Some are wondering if the promise of a regionally integrated DRC extends to the technology and innovation space. “From my startup circles, Congo is coming up a lot. And the reason is that it is supposedly a raw untapped market,” Michael Kimani, told TechCabal over a call. Kimani is a co-founder and head of growth at Fonbnk, a DeFi startup that uses blockchain technology to facilitate mobile payments.

“Generally a lot of Kenyan companies are just looking to expand into countries like that…especially for a country like Kenya that has a competitive advantage in digital financial services,” Kimani said.

“The banks going [into the DRC] have the risk appetite given their market share in Kenya,” said Sambuli. What is not clear is if payment companies, the natural cousins of banks, have the stomach for the DRC.

But there are clear gaps for the taking in the DRC. Especially in payments. An estimated 75% of DR Congo’s population does not have any formal financial account with banks or other financial institutions. And only 14% have a form of financial account. Among other factors, the DRC has fewer than two bank branches for every 1 million residents, highlighting both an opportunity and a caution sign.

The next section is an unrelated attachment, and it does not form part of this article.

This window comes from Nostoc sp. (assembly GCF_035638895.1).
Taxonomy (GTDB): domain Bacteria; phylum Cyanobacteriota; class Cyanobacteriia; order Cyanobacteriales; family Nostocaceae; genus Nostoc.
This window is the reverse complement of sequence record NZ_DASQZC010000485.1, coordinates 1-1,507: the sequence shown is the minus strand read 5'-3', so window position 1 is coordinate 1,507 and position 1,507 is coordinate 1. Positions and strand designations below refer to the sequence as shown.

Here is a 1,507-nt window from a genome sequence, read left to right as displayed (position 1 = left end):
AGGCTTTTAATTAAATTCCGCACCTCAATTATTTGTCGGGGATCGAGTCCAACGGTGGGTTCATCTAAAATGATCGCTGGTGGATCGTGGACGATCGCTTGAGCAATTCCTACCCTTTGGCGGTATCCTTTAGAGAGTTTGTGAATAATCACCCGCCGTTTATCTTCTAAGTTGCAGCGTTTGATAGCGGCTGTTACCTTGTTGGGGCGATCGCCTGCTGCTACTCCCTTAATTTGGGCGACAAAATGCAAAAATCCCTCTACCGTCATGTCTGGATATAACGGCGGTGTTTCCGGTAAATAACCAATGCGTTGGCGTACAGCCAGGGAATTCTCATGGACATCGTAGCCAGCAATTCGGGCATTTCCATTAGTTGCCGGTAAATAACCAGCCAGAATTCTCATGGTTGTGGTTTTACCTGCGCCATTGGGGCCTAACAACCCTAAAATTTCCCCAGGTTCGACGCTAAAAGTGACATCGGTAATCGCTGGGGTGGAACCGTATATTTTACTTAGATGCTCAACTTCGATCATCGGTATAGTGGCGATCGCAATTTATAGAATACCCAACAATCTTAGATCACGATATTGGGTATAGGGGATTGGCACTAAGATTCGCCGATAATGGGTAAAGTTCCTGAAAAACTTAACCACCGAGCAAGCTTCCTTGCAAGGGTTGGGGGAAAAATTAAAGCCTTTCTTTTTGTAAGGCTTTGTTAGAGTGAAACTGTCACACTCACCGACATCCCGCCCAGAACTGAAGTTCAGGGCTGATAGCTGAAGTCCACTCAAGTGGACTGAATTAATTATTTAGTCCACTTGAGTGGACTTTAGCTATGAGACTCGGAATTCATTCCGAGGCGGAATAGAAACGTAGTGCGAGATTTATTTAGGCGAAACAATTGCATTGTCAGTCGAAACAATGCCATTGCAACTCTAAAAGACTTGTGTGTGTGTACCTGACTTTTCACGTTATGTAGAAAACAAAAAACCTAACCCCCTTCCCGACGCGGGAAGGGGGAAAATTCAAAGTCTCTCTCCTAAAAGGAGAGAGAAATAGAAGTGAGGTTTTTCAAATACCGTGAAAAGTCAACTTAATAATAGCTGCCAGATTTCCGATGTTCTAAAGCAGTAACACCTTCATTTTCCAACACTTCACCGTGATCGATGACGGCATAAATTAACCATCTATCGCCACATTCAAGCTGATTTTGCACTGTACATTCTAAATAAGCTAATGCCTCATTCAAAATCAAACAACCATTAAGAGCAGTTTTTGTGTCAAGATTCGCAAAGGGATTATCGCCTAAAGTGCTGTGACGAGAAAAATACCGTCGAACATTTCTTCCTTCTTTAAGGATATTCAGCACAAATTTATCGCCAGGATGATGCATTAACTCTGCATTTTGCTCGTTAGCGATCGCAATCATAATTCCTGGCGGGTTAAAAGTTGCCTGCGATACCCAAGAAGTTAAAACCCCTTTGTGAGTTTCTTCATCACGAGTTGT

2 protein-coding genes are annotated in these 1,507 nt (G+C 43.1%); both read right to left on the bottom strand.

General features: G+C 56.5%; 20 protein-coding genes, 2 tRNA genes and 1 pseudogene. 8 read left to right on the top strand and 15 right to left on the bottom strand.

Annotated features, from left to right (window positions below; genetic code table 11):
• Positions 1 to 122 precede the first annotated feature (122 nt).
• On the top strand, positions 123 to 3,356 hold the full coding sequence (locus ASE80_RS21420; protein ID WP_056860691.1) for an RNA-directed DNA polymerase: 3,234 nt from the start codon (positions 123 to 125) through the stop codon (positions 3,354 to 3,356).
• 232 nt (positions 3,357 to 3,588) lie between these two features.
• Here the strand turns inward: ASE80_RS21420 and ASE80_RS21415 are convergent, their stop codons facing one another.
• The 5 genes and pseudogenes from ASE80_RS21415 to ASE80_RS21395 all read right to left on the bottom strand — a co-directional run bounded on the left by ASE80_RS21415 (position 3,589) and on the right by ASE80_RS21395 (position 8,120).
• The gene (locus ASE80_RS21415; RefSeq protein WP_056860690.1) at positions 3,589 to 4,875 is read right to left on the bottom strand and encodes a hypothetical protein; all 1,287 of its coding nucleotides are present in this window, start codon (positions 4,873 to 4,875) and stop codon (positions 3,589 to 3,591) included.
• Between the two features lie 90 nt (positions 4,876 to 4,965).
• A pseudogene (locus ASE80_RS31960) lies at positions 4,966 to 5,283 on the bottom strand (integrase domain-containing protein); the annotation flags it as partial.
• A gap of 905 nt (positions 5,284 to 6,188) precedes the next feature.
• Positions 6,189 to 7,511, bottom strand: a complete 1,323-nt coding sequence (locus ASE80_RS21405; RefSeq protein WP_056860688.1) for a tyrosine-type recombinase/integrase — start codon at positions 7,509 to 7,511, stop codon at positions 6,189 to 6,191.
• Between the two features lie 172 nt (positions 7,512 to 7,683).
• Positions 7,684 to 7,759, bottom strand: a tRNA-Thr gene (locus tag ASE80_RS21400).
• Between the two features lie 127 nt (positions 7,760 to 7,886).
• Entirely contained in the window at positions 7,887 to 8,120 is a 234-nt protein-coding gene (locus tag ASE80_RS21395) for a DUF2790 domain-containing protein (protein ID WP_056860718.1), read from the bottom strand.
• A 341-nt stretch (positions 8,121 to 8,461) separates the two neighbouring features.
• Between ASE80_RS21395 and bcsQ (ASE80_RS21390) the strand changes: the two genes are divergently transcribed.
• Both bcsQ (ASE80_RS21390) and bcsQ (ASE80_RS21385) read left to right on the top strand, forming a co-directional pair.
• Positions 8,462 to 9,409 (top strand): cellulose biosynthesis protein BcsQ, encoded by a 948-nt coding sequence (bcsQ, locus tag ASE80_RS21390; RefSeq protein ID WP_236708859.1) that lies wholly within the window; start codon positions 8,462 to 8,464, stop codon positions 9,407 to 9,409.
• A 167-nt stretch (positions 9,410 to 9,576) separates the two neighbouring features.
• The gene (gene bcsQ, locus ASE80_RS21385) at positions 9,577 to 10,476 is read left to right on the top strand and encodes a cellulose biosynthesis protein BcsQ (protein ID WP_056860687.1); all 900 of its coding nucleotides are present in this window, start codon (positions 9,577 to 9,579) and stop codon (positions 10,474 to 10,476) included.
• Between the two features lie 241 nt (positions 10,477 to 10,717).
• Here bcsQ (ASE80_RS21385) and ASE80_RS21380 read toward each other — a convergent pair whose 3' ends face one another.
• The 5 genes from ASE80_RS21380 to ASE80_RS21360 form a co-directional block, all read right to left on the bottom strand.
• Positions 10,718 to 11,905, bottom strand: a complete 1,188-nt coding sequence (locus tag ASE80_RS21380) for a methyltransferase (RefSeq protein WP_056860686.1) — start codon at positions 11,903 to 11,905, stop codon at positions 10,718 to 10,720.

Fintech companies love banking the unbanked. And with the Congo’s low bank penetration rate (figures from the US trade office claim this is below the sub-Saharan average of 25%), and poor transport infrastructure, helping people make payments and send money is clearly a need.

Legal reforms and recent improvements in telecommunications infrastructure promise to support growth in mobile penetration (currently at 45%) boost and internet access in the DRC. Earlier this year, Airtel purchased 58 MHz of additional spectrum to boost its 4G coverage, and in 2020 Liquid Telecom secured a licence to build the DRC’s landing station for Google’s Equiano undersea fibre cable.